AnandTech Storage Bench Results –

Finding good, real world, storage benchmarks is next to impossible. The synthetic tests work up to a certain point but you need real world examples. Measuring performance in individual applications often ends up with charts like these where all of the drives perform identically. Benchmark suites like PCMark Vantage are the best we can do, but they are a bit too easy on these drives in my opinion and while representative of a real world environment, they aren’t necessarily representative of all real world environments.

Recently we’ve been able to get our hands on a piece of software that allows us to record all disk activity on a machine and then play it back on any other machine. The point is that we can now model a real world usage scenario without waiting for BAPCo or Futuremark to do it for us. The performance results are reported in I/O Operations per Second (IOPS).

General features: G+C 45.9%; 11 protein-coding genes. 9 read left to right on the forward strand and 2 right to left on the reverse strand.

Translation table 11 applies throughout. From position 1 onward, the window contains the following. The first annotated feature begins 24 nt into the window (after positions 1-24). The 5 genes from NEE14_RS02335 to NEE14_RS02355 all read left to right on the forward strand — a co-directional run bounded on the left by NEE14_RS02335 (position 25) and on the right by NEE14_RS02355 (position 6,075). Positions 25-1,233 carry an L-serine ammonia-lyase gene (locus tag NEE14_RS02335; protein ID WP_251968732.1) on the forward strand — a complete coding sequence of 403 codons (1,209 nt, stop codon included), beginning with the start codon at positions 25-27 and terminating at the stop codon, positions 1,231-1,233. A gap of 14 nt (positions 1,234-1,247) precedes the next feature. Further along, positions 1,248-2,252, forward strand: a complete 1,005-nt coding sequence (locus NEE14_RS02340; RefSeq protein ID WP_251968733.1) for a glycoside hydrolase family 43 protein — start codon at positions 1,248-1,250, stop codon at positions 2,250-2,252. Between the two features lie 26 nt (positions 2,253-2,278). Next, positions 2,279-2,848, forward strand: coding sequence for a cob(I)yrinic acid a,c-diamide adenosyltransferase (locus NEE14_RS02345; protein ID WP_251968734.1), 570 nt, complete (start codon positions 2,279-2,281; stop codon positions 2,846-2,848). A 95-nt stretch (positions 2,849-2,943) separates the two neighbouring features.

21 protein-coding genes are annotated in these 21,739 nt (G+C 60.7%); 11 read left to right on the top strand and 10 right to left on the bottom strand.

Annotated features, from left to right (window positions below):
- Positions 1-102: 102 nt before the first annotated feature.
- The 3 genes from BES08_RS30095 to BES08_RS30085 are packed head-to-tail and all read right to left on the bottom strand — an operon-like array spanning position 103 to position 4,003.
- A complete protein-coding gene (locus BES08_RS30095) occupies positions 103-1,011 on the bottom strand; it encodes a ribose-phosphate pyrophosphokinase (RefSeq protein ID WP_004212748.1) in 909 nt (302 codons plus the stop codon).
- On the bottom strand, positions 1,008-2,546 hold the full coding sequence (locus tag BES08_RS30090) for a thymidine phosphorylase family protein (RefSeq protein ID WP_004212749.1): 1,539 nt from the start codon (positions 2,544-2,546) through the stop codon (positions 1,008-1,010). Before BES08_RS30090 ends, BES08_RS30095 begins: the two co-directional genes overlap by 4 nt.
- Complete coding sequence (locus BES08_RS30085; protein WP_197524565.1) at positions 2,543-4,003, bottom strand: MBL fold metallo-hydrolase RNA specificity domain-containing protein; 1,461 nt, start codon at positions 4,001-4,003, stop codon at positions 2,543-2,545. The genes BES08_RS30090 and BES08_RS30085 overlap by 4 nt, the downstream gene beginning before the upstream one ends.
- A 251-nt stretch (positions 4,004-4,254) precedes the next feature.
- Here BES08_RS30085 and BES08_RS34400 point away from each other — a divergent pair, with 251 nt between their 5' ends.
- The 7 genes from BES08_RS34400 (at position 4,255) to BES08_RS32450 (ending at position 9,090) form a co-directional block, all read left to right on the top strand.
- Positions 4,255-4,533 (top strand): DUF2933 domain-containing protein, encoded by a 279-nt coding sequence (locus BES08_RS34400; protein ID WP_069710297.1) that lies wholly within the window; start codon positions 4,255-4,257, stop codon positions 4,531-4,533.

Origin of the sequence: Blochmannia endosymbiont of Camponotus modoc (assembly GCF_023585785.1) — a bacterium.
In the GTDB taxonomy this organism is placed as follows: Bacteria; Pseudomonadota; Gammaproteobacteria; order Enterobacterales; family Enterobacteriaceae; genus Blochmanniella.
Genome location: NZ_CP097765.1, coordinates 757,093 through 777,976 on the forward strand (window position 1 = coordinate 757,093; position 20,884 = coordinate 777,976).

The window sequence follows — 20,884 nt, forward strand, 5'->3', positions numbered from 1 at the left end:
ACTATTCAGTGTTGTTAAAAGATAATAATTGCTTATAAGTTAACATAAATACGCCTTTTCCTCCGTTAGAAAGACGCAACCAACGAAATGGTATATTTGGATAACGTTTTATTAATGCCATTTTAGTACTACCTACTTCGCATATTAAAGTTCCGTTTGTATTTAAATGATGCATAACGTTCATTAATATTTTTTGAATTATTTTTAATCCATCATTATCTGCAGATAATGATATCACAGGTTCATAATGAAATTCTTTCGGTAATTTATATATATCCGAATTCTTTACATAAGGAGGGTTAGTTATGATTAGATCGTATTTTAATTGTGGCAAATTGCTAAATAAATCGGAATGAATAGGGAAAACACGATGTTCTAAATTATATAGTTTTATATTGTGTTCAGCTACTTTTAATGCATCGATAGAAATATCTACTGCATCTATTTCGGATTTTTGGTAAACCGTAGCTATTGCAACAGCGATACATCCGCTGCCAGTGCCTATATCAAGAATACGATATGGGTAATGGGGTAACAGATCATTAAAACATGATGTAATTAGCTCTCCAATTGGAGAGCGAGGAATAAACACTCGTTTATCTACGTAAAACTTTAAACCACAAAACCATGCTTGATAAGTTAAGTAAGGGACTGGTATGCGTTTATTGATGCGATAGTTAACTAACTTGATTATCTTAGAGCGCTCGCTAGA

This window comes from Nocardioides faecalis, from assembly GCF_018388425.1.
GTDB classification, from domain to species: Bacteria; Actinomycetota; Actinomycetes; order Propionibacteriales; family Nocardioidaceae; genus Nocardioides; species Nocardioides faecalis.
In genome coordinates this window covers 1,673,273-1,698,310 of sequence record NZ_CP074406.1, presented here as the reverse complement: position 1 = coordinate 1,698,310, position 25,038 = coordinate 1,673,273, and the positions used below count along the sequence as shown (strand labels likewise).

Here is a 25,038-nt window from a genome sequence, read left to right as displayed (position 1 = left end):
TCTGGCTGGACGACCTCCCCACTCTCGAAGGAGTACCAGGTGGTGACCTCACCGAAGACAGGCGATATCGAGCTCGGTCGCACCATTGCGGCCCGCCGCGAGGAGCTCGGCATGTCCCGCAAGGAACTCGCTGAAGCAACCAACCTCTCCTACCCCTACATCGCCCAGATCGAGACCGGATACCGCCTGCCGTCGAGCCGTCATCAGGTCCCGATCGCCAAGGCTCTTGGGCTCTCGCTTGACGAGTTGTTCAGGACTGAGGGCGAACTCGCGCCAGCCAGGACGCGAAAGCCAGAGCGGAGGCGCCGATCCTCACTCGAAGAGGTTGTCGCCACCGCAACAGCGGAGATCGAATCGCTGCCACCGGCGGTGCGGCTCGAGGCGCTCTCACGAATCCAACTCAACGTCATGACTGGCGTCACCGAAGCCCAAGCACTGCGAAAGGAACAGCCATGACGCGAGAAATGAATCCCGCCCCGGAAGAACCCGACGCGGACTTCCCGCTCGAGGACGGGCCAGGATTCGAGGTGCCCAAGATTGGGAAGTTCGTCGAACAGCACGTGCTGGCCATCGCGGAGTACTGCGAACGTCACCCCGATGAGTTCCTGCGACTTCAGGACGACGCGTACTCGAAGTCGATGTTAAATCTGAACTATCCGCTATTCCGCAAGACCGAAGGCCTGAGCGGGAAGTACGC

The first in our new benchmark suite is a light usage application case. The Windows 7 system is loaded with Firefox, Office 2007 and Adobe Reader among other applications. With Firefox we browse web pages like Facebook, AnandTech, Digg and other sites. Outlook is also running and we use it to check emails, create and send a message with a PDF attachment. Adobe Reader is used to view some PDFs. Excel 2007 is used to create a spreadsheet, graphs and save the document. The same goes for Word 2007. We open and step through a presentation in PowerPoint 2007 received as an email attachment before saving it to the desktop. Finally we watch a bit of a Firefly episode in Windows Media Player 11.